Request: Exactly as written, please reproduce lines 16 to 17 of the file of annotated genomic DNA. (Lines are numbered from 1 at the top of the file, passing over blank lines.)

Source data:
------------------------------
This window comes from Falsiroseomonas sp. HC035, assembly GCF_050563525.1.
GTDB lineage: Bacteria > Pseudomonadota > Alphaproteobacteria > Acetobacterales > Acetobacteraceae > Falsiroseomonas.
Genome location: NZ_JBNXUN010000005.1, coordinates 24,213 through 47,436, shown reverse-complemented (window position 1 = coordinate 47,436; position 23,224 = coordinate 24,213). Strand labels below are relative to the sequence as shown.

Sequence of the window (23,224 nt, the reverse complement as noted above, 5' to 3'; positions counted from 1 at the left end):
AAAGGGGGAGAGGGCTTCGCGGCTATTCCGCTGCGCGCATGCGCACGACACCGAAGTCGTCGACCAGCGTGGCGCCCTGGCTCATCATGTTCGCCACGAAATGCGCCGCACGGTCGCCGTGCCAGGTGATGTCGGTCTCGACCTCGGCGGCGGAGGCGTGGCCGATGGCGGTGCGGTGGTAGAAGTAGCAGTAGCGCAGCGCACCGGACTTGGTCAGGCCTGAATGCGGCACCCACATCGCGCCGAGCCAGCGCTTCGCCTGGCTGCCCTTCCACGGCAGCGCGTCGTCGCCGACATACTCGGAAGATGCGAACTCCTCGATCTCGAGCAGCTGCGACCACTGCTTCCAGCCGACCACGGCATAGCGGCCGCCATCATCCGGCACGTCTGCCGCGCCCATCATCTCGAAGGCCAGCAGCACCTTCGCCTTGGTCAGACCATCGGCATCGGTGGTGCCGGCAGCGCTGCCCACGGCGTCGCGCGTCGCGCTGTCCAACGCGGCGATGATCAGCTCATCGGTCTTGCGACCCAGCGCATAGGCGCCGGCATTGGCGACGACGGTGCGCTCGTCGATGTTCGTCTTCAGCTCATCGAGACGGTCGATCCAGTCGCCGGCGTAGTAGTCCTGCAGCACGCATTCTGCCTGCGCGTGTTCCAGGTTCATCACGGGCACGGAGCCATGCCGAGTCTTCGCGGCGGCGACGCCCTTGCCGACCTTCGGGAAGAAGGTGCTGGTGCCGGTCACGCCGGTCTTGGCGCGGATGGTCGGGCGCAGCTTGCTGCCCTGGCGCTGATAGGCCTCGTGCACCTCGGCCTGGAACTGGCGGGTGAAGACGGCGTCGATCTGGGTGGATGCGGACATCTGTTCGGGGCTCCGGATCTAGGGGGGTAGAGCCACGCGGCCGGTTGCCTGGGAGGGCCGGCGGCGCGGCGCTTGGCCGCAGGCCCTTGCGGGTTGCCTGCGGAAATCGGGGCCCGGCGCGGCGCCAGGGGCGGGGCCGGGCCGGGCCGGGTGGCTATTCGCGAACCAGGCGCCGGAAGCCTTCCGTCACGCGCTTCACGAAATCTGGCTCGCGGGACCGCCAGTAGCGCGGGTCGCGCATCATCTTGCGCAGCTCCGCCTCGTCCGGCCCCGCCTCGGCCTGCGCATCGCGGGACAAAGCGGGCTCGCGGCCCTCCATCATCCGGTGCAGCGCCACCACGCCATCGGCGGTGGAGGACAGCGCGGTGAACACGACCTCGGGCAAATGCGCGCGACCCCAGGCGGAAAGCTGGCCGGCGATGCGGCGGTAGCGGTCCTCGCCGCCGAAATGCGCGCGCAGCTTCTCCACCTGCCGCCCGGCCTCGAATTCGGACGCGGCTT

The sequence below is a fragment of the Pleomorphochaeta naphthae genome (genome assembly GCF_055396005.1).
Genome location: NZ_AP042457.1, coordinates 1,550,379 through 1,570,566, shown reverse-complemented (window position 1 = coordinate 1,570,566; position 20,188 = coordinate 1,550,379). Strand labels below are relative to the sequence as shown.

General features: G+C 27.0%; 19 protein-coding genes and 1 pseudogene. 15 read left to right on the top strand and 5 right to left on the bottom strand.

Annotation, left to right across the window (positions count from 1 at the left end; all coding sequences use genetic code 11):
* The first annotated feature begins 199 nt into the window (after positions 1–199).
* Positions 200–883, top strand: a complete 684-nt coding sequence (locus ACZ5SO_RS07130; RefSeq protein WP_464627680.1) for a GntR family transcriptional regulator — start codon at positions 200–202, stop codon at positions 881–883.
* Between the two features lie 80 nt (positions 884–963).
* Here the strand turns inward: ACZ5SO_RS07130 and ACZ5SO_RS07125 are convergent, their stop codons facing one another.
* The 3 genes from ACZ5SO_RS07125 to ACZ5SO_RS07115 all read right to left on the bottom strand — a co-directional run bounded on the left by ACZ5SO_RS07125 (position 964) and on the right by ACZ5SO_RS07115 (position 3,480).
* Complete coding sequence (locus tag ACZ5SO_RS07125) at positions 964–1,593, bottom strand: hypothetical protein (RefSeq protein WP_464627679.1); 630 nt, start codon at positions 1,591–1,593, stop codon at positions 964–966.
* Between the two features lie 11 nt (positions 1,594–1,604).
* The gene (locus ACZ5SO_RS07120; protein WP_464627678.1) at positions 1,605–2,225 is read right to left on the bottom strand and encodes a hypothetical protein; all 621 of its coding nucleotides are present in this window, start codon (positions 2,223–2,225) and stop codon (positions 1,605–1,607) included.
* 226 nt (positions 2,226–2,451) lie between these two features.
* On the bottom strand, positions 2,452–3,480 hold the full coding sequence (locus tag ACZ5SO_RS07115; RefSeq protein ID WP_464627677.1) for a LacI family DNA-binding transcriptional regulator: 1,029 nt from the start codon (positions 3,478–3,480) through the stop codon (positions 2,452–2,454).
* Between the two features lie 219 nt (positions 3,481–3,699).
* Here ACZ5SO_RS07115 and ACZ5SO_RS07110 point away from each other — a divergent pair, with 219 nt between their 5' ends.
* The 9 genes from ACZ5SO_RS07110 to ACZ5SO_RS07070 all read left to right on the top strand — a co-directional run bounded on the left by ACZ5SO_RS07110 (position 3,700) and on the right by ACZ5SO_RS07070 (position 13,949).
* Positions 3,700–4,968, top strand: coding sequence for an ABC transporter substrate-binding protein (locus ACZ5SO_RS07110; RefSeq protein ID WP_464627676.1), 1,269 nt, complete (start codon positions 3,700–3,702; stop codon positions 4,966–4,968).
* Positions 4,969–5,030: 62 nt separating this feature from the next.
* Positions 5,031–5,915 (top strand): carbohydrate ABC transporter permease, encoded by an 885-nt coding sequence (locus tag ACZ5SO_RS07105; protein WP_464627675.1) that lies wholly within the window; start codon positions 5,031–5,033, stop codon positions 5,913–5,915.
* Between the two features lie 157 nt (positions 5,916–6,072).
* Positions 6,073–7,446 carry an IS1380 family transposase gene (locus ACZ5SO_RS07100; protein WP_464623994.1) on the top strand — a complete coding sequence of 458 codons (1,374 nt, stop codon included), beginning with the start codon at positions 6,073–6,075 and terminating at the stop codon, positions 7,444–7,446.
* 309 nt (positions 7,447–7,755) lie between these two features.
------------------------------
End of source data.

* Between the two features lie 11 nt (positions 1,594–1,604).
* The gene (locus ACZ5SO_RS07120; protein WP_464627678.1) at positions 1,605–2,225 is read right to left on the bottom strand and encodes a hypothetical protein; all 621 of its coding nucleotides are present in this window, start codon (positions 2,223–2,225) and stop codon (positions 1,605–1,607) included.